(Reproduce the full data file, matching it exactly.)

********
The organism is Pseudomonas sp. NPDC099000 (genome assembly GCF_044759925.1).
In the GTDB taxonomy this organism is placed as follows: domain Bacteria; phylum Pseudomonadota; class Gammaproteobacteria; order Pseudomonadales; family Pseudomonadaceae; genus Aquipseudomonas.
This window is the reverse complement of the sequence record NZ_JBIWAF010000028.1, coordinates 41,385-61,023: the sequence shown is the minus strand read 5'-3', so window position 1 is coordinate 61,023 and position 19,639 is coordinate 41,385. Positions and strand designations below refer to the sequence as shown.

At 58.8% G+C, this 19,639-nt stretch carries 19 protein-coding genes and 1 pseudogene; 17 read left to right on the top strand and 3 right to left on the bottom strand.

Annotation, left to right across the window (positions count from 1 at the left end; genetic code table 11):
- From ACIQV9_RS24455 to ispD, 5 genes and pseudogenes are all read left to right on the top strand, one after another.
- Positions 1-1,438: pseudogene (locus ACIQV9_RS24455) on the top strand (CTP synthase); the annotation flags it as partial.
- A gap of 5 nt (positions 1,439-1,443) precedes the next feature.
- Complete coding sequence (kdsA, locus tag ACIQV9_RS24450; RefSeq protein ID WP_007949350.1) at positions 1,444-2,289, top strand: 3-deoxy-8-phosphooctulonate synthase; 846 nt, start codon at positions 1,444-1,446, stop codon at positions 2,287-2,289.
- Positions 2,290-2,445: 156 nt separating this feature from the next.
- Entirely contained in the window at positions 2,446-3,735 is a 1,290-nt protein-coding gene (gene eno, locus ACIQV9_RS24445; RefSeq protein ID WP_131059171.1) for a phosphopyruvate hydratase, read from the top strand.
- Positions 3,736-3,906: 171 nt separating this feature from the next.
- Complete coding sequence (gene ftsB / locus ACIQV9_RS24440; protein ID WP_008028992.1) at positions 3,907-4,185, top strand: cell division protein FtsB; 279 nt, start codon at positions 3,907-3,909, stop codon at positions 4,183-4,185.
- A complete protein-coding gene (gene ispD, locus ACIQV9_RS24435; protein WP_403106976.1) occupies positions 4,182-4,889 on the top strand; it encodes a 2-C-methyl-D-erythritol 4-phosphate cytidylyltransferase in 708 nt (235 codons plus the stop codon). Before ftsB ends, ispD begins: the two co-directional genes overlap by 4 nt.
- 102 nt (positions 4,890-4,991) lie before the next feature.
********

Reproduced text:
The organism is Pseudomonas sp. NPDC099000 (genome assembly GCF_044759925.1).
In the GTDB taxonomy this organism is placed as follows: domain Bacteria; phylum Pseudomonadota; class Gammaproteobacteria; order Pseudomonadales; family Pseudomonadaceae; genus Aquipseudomonas.
This window is the reverse complement of the sequence record NZ_JBIWAF010000028.1, coordinates 41,385-61,023: the sequence shown is the minus strand read 5'-3', so window position 1 is coordinate 61,023 and position 19,639 is coordinate 41,385. Positions and strand designations below refer to the sequence as shown.

At 58.8% G+C, this 19,639-nt stretch carries 19 protein-coding genes and 1 pseudogene; 17 read left to right on the top strand and 3 right to left on the bottom strand.

Annotation, left to right across the window (positions count from 1 at the left end; genetic code table 11):
- From ACIQV9_RS24455 to ispD, 5 genes and pseudogenes are all read left to right on the top strand, one after another.
- Positions 1-1,438: pseudogene (locus ACIQV9_RS24455) on the top strand (CTP synthase); the annotation flags it as partial.
- A gap of 5 nt (positions 1,439-1,443) precedes the next feature.
- Complete coding sequence (kdsA, locus tag ACIQV9_RS24450; RefSeq protein ID WP_007949350.1) at positions 1,444-2,289, top strand: 3-deoxy-8-phosphooctulonate synthase; 846 nt, start codon at positions 1,444-1,446, stop codon at positions 2,287-2,289.
- Positions 2,290-2,445: 156 nt separating this feature from the next.
- Entirely contained in the window at positions 2,446-3,735 is a 1,290-nt protein-coding gene (gene eno, locus ACIQV9_RS24445; RefSeq protein ID WP_131059171.1) for a phosphopyruvate hydratase, read from the top strand.
- Positions 3,736-3,906: 171 nt separating this feature from the next.
- Complete coding sequence (gene ftsB / locus ACIQV9_RS24440; protein ID WP_008028992.1) at positions 3,907-4,185, top strand: cell division protein FtsB; 279 nt, start codon at positions 3,907-3,909, stop codon at positions 4,183-4,185.
- A complete protein-coding gene (gene ispD, locus ACIQV9_RS24435; protein WP_403106976.1) occupies positions 4,182-4,889 on the top strand; it encodes a 2-C-methyl-D-erythritol 4-phosphate cytidylyltransferase in 708 nt (235 codons plus the stop codon). Before ftsB ends, ispD begins: the two co-directional genes overlap by 4 nt.
- 102 nt (positions 4,890-4,991) lie before the next feature.